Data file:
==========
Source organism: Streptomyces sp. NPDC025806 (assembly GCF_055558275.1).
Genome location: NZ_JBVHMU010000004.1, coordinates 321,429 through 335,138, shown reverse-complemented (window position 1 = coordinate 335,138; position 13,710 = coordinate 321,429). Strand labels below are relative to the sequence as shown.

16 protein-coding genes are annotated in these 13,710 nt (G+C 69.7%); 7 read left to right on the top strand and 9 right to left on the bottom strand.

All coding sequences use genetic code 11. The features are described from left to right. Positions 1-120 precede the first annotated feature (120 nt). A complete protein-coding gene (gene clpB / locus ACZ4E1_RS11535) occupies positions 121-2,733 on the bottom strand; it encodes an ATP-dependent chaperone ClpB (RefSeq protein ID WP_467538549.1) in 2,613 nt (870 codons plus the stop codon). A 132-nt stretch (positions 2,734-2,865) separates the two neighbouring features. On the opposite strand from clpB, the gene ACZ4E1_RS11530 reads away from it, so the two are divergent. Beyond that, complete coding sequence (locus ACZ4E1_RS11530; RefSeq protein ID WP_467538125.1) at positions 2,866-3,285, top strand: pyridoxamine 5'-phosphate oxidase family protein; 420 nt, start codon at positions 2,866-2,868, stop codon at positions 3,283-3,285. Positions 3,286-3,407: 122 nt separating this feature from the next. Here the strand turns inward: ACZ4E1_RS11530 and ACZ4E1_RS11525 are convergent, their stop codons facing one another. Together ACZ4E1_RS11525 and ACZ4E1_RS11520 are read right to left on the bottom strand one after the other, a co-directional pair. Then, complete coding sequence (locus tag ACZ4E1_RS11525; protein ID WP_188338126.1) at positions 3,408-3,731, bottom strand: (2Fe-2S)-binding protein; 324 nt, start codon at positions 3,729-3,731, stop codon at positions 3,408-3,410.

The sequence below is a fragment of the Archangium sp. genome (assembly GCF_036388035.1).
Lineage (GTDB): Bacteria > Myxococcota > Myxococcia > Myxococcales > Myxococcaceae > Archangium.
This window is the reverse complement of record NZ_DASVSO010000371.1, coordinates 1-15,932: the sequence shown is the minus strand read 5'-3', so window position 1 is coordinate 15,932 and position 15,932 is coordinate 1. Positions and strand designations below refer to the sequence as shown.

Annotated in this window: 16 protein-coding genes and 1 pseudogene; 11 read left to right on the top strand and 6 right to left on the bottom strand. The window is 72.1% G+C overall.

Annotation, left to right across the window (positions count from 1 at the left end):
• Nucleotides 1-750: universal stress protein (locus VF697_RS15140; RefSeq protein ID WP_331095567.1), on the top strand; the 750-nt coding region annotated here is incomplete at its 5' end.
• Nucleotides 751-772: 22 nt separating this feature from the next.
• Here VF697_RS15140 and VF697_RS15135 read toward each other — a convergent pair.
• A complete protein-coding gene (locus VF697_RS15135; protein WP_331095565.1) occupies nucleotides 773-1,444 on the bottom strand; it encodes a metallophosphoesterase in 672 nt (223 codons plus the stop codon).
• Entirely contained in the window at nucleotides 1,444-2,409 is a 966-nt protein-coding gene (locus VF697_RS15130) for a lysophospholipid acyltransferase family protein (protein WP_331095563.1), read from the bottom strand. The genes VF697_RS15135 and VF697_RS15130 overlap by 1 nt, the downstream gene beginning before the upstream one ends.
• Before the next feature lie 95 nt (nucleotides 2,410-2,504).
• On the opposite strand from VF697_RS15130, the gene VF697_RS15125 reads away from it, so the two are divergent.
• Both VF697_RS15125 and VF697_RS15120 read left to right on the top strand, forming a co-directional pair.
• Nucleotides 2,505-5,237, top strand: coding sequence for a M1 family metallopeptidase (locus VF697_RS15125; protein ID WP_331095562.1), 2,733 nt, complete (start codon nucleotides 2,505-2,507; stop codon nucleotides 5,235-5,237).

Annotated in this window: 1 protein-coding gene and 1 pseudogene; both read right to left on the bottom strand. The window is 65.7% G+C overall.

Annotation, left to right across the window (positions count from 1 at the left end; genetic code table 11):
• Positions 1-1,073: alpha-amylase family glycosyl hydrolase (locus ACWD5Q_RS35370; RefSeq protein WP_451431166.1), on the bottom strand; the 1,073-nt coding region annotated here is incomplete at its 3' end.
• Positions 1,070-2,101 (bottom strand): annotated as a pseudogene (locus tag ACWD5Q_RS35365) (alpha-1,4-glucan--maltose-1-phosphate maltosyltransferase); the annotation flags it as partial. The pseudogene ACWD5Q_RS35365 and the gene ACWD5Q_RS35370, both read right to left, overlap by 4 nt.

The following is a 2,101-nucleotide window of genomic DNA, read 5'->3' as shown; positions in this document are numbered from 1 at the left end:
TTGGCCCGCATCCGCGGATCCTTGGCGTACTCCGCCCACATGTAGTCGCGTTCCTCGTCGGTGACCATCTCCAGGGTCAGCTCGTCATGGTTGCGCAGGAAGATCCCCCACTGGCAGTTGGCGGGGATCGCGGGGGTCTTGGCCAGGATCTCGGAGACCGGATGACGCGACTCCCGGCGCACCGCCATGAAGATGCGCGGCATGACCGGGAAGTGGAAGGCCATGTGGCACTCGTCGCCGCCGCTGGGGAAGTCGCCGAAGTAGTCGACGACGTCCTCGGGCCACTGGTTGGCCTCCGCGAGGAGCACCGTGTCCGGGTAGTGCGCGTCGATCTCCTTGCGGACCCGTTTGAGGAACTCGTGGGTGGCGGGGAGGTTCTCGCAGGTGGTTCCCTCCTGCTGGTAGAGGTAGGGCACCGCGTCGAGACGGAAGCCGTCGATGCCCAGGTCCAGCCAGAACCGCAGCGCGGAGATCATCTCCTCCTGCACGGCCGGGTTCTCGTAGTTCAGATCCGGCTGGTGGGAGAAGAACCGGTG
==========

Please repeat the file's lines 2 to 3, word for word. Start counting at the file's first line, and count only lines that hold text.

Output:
Genome location: NZ_JBVHMU010000004.1, coordinates 321,429 through 335,138, shown reverse-complemented (window position 1 = coordinate 335,138; position 13,710 = coordinate 321,429). Strand labels below are relative to the sequence as shown.

16 protein-coding genes are annotated in these 13,710 nt (G+C 69.7%); 7 read left to right on the top strand and 9 right to left on the bottom strand.